Only 42·9% of our patients received antiviral agents within 48 h of symptom onset. There was no significant difference between survivors and non-survivors in the period of time from symptom onset to initiation of treatment with antiviral agents. Some studies showed that severe 2009 H1N1 infection that required admission to an ICU was associated with a longer period of time between symptom onset and initiation of antiviral therapy [2729], but a recent meta-analysis showed that early antiviral therapy did not decrease lower respiratory tract complications [30]. Thus, it is possible that the initial antiviral treatment seldom, if ever, influences the fate of rapidly fatal outcomes of 2009 H1N1. The hypothesis that there is a physiological ‘point of no return’ prior to antibiotic therapy has been confirmed in sepsis of critically ill patients [31]. Some reports have found that high-dose oseltamivir (300 mg/day) may be more effective for H5N1 (avian influenza) in patients with severe pulmonary disease [32]. Nguyen et al. [33] reported that the components of the triple combination treatment (i.e. oseltamivir, amantadine, ribavirin) act synergistically against influenza A. At present, there are insufficient clinical data on the efficacy of high-dose oseltamivir or triple combination regimens in the treatment of 2009 H1N1. Some of our 2009 H1N1 patients received high-dose oseltamivir or triple combination therapy, but there was no significant difference between survivors and non-survivors in the use of antiviral regimens. In Taiwan and Argentina, some patients received oseltamivir at a dose of 150 mg b.i.d., but the dosage of oseltamivir was not significantly associated with death [8, 28]. Although 17 patients in our study received peramivir as rescue therapy, only three survived. Thus, critically ill patients with 2009 H1N1 infection have a grave outcome despite rescue therapy with peramivir. The efficacy of peramivir as an early treatment in such patients, rather than as rescue therapy, should be further evaluated. Also lacking are clear data on the potential efficacy of corticosteroids in the treatment of severe acute respiratory distress syndrome (ARDS) resulting from 2009 H1N1 infection [34]. Our multivariate logistic regression analysis revealed that the clinician's decision to prescribe corticosteroids was a potent independent risk factor for 90-day mortality. The use of dexamethasone did not reduce mortality in a murine model of ARDS infected with H5N1 [35], and a study of H5N1 influenza cases revealed a higher mortality rate in those treated with steroids than in the non-steroid-treated group [32]. Lee et al. [36] reported that major comorbidities and systemic use of corticosteroids were associated with slower influenza clearance. A small number of studies have reported a rate of nosocomial bacterial pneumonia in patients with 2009 H1N1 of around 25% [7, 8]. In our study, the rate of nosocomial bacterial pneumonia was 32%. Use of corticosteroids could cause immunosuppression and secondary infection [3739]. Although corticosteroid dose, timing of corticosteroid commencement and duration of corticosteroid treatment were not standardized between centres, these studies suggest that caution is necessary when administering corticosteroids to patients with influenza. Future studies are needed to assess the effects of different antiviral regimens and corticosteroids on 2009 H1N1-related critical illness.

In our study population, the 90-day mortality rate for critical illness relating to 2009 H1N1 was 40·4%, which was higher than in previous reports [46, 8, 9]. A couple of explanations may be advanced. First, some studies reported that the case-fatality rate was high in older patients (age ⩾50 years) [6]. Most of the patients in our study population were aged >50 years and 76·8% of the patients who died were aged >50 years. The high incidence of malignancy in our patients may also have contributed to the high mortality. Second, nosocomial bacterial pneumonia and fungal infection could have contributed to the mortality in this study.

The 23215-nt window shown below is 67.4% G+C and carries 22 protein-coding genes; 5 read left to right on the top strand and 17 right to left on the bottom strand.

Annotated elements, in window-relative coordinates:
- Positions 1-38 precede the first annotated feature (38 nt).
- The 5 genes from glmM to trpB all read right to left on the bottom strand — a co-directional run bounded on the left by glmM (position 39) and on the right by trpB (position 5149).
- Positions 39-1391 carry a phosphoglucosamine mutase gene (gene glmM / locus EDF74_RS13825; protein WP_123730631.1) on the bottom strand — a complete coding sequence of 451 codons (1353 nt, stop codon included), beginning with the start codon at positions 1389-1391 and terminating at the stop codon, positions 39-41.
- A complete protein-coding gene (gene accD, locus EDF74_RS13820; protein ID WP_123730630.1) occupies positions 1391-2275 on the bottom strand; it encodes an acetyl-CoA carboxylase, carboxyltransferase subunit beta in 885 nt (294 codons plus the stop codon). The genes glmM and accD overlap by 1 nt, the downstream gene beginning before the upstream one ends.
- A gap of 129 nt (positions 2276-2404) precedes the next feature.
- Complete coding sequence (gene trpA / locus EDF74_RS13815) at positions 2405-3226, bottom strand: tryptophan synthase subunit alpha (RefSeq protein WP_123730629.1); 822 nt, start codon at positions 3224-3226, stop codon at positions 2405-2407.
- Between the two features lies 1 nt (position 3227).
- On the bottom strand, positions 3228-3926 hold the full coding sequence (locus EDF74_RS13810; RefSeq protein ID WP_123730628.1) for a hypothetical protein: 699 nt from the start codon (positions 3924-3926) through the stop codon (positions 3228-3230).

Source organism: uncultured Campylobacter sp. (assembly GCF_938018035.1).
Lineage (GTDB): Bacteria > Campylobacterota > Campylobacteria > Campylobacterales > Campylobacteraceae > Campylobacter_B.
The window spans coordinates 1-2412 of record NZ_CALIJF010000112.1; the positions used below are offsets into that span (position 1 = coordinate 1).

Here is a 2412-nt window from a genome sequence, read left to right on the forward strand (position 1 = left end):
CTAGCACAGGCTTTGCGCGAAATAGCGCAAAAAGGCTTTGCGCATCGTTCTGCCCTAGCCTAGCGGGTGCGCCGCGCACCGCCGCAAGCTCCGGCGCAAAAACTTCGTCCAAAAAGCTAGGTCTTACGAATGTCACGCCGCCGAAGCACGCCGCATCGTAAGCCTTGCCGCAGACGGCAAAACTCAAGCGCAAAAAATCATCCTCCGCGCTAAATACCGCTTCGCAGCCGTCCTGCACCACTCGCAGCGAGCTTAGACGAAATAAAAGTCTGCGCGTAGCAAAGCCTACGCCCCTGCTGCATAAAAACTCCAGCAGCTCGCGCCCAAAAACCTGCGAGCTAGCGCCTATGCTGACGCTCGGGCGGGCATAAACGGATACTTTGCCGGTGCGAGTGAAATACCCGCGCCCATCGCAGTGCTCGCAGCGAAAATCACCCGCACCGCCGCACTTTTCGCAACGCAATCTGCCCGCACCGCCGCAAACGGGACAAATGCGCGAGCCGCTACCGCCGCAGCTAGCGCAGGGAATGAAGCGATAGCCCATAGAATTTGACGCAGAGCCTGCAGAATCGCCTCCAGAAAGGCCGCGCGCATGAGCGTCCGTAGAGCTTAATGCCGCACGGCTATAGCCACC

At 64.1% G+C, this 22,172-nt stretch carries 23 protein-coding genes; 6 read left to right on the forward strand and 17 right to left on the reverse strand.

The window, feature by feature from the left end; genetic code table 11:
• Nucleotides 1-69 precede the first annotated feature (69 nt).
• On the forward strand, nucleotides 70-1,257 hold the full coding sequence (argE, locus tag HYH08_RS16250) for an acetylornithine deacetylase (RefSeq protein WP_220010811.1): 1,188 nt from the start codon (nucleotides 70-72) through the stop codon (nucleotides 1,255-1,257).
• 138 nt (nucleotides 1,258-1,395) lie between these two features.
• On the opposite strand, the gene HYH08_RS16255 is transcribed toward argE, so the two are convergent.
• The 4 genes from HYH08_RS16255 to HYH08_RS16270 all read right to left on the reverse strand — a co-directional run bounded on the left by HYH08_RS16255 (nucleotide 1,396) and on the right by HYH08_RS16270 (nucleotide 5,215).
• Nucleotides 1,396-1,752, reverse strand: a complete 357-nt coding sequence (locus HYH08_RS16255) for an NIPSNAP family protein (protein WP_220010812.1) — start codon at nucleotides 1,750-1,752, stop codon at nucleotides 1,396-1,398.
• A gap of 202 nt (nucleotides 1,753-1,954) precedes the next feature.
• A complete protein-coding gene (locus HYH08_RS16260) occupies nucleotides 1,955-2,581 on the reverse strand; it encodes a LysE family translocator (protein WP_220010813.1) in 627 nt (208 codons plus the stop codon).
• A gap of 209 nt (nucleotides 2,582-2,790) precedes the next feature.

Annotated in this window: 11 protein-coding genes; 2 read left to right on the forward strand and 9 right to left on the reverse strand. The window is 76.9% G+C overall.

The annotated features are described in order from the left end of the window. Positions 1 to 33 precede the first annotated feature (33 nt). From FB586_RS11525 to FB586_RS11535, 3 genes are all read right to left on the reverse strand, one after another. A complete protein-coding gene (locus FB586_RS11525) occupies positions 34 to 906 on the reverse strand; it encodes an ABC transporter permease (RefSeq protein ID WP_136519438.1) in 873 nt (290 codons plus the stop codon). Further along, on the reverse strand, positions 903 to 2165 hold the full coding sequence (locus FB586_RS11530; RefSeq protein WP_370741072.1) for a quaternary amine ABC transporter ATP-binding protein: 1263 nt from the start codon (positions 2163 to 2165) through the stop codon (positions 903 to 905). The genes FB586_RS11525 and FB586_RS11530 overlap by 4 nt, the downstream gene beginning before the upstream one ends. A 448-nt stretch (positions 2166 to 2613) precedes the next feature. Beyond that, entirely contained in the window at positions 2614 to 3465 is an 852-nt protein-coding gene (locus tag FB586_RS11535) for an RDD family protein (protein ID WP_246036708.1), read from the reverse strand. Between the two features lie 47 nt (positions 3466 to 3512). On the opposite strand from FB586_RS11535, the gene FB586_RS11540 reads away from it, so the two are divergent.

This study has some limitations. As previously mentioned, the retrospective design may have resulted in selection bias. Furthermore, in some cases, we were unable to collect relevant patient data such as history of influenza vaccination and transmission route of nosocomial influenza infection, and the dose, timing and duration of corticosteroid treatment were not standardized among centres. In addition, the design of this study meant that causality could not be assessed and despite use of a multivariate regression model, confounders might still exist. This study was conducted mainly at tertiary referral hospitals and only included patients who were aged ⩾15 years – paediatric ICUs were not included in this study. Thus, it is possible that we underestimated the number of young and healthy patients infected with 2009 H1N1 influenza. All 28 hospitals that are members of the Korean Study Group for Respiratory Failure participated in this study voluntarily. The 28 hospitals were evenly distributed across the country. All of them were referral hospitals (22 of them were university or university-affiliated hospitals) so that most severely ill patients diagnosed in primary clinics might have been transferred to these hospitals. It could be possible that this group of patients received more specialized intensive care in these hospitals. However, when the national data for Korea were reviewed, we had included 99/252 (39·3%) patients in Korea who died with a diagnosis of H1N1 pneumonia [3].

CONCLUSION

In our Korean population, older patients with chronic comorbidities (especially hypertension, malignancy or chronic lung disease) were more likely to become critically ill with 2009 H1N1 influenza, but obesity and pregnancy were rare in infected patients. The frequency of nosocomial acquisition was high and associated with a high rate of mortality. Many of the study subjects received high-dose oseltamivir or a triple combination antiviral regimen after hospital admission. Nonetheless, the death rate was 40·4% in patients who became critically ill as a result of infection with 2009 H1N1.

ACKNOWLEDGEMENTS

We thank E. Cho, N. Lee (clinical research nurses), C. Lim, J. Huh, S. Yun, S. Choi (University of Ulsan College of Medicine), S. Koh (Yonsei University College of Medicine) and J. Marshall (St Michael's Hospital) for their assistance in the statistical review and the preparation of the manuscript. We also acknowledge the informative and insightful review by an anonymous reviewer.

APPENDIX. Korean Society of Critical Care Medicine H1N1 Collaborative

K. Jeon, Sungkyunkwan University School of Medicine; W. Choi, Keimyung University School of Medicine; J. Ahn, University of Ulsan College of Medicine; Y. Lee, Ajou University School of Medicine; H. Lee, Chonbuk National University Medical School; J. Kim, Chung Ang University College of Medicine; J. Cho, Inha University College of Medicine; H. Choi, Dongguk University Gyeongju Hospital; Y. Park, Hallym University School of Medicine; H. Kim, Gyongsang National University School of Medincine; Y. Kim, Chungnam National University Hospital; C. Lim, CHA University College of medicine; Y. Kim, Pusan National University College of Medicine; H. Kim, Korea Cancer Center Hospital; Y. Ryu, Ewha Womans University School of Medicine; M. Han, Eulji University School of Medicine; Y. Ko, School of Medicine Kyung Hee University; G. Chon, Konkuk University School of Medicine; K. Lee, College of Medicine Yeungnam University.

DECLARATION OF INTEREST

None.